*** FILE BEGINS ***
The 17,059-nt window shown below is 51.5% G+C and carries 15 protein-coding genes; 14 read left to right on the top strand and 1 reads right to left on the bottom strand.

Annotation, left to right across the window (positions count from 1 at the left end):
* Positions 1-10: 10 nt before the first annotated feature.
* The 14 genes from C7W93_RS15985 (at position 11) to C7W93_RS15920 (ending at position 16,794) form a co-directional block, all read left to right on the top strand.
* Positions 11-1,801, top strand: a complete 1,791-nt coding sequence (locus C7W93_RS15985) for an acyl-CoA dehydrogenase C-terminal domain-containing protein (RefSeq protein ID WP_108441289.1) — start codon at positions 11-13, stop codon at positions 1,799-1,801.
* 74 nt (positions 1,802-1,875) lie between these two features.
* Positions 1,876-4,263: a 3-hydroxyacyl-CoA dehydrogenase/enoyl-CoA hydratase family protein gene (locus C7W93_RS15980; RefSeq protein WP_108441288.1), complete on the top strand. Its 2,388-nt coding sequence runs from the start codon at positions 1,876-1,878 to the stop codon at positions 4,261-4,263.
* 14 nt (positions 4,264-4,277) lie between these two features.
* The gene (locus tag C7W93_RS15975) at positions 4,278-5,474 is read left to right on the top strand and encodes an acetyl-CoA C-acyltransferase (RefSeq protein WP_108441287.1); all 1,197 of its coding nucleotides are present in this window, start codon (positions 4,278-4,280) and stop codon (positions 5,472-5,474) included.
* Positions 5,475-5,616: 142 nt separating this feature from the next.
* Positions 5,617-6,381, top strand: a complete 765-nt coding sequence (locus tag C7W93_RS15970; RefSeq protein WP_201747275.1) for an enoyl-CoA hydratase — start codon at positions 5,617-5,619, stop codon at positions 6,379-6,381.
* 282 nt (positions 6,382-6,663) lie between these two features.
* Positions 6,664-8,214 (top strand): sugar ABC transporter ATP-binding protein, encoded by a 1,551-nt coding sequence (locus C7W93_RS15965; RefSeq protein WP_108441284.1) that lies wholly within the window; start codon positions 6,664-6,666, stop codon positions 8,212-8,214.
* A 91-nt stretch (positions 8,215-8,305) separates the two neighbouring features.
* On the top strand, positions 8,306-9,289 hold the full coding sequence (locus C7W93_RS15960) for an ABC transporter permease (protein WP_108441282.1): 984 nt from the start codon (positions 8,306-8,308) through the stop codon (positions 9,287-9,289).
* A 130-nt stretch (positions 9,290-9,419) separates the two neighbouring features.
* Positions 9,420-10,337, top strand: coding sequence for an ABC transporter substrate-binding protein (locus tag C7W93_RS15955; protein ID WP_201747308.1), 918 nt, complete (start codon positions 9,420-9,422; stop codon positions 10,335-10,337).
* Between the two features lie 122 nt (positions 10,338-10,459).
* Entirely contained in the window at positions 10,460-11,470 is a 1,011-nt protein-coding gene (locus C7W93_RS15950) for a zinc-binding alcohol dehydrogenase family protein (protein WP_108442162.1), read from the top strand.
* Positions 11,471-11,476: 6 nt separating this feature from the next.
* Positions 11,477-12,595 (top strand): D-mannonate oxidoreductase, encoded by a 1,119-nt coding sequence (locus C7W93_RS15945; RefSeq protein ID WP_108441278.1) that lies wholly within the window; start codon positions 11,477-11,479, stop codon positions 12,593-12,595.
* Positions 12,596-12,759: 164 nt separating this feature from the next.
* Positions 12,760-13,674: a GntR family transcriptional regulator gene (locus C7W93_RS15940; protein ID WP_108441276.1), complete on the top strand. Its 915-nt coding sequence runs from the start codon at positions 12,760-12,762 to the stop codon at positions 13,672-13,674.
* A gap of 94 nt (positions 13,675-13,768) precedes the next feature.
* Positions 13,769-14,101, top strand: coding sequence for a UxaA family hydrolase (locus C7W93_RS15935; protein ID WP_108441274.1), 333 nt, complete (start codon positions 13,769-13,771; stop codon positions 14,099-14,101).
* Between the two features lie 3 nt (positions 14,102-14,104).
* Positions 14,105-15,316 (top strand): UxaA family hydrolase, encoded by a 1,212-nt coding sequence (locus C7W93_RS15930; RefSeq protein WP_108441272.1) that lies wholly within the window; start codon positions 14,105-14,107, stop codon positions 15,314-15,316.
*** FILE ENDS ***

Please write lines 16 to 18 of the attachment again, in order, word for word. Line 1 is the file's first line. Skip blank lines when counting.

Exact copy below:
* A 130-nt stretch (positions 9,290-9,419) separates the two neighbouring features.
* Positions 9,420-10,337, top strand: coding sequence for an ABC transporter substrate-binding protein (locus tag C7W93_RS15955; protein ID WP_201747308.1), 918 nt, complete (start codon positions 9,420-9,422; stop codon positions 10,335-10,337).
* Between the two features lie 122 nt (positions 10,338-10,459).